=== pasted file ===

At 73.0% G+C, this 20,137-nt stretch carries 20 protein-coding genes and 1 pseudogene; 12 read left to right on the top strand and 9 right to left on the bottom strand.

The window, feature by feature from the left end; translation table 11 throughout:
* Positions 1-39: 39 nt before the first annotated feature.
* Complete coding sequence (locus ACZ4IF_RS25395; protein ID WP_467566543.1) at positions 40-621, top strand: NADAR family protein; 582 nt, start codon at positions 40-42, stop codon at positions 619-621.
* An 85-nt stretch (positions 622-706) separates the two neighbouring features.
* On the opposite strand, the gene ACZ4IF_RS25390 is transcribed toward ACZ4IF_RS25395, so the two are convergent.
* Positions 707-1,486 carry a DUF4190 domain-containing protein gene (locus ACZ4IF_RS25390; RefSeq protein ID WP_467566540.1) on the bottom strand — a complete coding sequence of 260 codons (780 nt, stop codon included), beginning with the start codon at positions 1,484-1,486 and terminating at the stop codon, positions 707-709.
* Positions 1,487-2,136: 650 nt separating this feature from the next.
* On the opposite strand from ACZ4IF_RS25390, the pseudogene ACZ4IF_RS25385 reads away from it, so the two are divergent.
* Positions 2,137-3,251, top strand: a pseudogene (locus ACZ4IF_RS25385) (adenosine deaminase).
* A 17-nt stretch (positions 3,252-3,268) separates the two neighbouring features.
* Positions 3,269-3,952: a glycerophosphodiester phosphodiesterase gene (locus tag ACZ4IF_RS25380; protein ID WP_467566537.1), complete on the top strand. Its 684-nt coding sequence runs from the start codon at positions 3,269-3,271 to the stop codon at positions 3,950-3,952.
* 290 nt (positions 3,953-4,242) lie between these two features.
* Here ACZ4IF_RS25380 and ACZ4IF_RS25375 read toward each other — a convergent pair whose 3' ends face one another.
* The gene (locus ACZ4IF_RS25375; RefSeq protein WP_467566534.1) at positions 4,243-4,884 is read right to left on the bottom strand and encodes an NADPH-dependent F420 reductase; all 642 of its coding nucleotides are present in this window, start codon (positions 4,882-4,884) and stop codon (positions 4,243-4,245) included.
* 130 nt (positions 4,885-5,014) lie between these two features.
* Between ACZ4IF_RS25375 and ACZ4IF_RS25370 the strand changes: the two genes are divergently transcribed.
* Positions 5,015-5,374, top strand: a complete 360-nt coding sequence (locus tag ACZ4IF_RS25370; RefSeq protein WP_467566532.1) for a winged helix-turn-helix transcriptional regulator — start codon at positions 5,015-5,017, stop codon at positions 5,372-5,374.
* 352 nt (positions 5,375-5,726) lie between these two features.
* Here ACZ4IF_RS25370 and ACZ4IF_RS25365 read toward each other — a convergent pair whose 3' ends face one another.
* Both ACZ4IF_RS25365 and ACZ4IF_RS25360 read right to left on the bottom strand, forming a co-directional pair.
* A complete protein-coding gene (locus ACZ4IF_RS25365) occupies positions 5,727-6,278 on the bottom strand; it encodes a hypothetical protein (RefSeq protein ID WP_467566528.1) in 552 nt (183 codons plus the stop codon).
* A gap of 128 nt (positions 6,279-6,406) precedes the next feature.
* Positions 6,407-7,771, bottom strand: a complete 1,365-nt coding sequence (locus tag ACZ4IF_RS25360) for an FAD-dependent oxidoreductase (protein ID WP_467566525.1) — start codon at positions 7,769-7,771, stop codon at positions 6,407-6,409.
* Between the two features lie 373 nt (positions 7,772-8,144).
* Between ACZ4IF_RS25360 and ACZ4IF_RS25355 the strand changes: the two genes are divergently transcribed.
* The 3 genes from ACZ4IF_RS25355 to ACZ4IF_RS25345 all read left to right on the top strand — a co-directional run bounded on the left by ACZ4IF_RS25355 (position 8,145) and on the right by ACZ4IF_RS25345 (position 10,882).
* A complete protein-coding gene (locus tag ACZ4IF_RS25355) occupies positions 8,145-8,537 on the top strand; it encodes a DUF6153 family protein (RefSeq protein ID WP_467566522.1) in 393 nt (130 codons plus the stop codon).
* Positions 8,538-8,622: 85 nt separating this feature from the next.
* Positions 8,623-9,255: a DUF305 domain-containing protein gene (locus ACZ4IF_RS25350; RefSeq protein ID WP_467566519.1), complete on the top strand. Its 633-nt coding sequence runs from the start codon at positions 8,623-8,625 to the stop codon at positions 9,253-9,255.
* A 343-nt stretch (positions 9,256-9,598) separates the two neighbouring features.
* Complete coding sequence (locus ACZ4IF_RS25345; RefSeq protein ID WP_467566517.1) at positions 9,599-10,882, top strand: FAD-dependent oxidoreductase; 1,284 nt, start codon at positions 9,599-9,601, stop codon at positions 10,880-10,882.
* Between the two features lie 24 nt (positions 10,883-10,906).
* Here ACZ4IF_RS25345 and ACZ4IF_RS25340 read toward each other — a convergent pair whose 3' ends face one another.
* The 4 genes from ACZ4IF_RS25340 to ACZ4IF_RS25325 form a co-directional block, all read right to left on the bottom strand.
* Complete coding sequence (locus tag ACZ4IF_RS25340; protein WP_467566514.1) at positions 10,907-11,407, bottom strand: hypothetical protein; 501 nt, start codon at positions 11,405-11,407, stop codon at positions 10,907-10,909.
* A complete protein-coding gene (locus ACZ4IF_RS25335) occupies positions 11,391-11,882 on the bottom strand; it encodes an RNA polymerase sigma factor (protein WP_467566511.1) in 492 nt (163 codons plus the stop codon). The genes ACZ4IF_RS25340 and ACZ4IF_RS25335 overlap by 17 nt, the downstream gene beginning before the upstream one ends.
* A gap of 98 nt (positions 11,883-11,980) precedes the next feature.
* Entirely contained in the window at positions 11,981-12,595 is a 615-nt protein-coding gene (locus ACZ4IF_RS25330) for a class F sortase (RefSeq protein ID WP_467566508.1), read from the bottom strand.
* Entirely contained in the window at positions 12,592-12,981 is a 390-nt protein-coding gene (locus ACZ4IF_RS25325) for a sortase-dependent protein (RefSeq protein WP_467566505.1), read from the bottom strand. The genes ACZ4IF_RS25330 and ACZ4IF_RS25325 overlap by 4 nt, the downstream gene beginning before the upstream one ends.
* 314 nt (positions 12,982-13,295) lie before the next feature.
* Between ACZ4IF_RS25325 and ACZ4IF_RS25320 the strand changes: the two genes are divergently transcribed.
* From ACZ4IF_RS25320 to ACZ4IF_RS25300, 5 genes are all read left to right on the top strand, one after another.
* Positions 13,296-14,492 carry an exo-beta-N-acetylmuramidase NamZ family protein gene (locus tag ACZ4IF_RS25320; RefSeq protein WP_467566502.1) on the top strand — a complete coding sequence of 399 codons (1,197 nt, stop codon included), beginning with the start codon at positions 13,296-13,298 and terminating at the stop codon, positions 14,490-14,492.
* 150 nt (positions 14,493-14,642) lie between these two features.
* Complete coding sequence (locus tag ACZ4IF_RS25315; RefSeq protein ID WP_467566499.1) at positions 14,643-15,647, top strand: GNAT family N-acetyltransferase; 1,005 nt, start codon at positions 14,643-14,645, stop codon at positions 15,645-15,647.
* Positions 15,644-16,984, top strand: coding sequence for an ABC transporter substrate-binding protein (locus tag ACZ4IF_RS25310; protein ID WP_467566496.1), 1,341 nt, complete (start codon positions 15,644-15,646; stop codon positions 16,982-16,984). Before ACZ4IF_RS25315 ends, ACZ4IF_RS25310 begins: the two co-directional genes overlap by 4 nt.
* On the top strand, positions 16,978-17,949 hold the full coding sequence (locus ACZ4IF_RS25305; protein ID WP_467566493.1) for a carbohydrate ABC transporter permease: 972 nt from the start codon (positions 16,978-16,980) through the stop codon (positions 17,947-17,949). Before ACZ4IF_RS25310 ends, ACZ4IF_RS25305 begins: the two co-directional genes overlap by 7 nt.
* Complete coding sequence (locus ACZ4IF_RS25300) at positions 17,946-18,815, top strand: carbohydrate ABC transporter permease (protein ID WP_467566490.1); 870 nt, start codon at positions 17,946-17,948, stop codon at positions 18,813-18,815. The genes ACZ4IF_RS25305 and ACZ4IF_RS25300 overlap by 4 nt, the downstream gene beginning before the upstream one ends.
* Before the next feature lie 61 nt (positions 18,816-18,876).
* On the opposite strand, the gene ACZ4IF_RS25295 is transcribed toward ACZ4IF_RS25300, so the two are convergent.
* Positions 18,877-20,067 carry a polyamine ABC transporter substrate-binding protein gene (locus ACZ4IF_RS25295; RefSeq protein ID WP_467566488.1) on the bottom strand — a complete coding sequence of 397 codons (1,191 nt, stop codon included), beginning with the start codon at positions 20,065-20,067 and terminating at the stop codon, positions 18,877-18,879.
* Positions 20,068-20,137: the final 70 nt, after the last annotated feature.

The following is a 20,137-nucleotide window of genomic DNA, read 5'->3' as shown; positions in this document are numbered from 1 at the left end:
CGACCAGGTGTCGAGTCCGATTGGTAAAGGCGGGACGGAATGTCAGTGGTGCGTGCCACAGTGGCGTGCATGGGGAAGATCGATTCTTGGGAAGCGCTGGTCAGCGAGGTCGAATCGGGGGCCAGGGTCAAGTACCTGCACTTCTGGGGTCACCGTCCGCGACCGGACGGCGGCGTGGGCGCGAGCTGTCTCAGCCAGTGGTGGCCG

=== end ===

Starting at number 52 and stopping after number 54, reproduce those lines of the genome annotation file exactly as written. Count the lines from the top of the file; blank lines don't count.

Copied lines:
* Positions 18,877-20,067 carry a polyamine ABC transporter substrate-binding protein gene (locus ACZ4IF_RS25295; RefSeq protein ID WP_467566488.1) on the bottom strand — a complete coding sequence of 397 codons (1,191 nt, stop codon included), beginning with the start codon at positions 20,065-20,067 and terminating at the stop codon, positions 18,877-18,879.
* Positions 20,068-20,137: the final 70 nt, after the last annotated feature.

The following is a 20,137-nucleotide window of genomic DNA, read 5'->3' as shown; positions in this document are numbered from 1 at the left end: